Feds Knew “Dolphin-Safe” Rules Were Being Broken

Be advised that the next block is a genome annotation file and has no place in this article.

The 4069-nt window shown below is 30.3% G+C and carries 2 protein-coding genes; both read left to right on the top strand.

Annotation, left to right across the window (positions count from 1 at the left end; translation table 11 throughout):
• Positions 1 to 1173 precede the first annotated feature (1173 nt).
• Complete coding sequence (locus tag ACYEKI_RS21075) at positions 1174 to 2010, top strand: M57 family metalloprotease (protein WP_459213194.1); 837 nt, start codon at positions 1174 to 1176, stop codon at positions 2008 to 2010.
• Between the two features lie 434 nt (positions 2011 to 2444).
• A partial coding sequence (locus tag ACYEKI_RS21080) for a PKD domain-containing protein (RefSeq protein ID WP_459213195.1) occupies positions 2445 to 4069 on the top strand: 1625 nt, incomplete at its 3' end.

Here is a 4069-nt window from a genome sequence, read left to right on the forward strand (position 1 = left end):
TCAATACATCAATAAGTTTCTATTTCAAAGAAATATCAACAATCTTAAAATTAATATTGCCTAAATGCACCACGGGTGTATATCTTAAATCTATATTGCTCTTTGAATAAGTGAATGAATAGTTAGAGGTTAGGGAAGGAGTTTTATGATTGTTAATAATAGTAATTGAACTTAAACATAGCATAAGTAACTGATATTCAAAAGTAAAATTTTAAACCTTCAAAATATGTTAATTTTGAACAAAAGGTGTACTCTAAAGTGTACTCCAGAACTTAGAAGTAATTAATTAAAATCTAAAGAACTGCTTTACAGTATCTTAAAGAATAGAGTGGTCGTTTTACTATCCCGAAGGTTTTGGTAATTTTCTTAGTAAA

In 2002, the Bush administration relaxed restrictions on foreign-caught tuna, allowing boats that netted dolphins to sell their tuna as “dolphin-safe” in the U.S. as long as the dolphins were released. The relaxed rule relied on the fact that observers were placed on boats to report on whether dolphins were caught in nets. Turns out, though, that in Mexico — a major source of foreign tuna — those observers are regularly bribed with payments of $10,000 to lie about dolphin netting. And it gets better: According to an internal Commerce Department email, U.S. government officials have been aware of the bribes for five years — aware, in other words, that the system of observation was doing little to protect dolphins. Last year, enviro group Earth Island Institute sought and received a court injunction suspending the new rule; government lawyers have argued that the email is “irrelevant” to the rule, a claim U.S. District Court Judge Thelton Henderson called “specious.”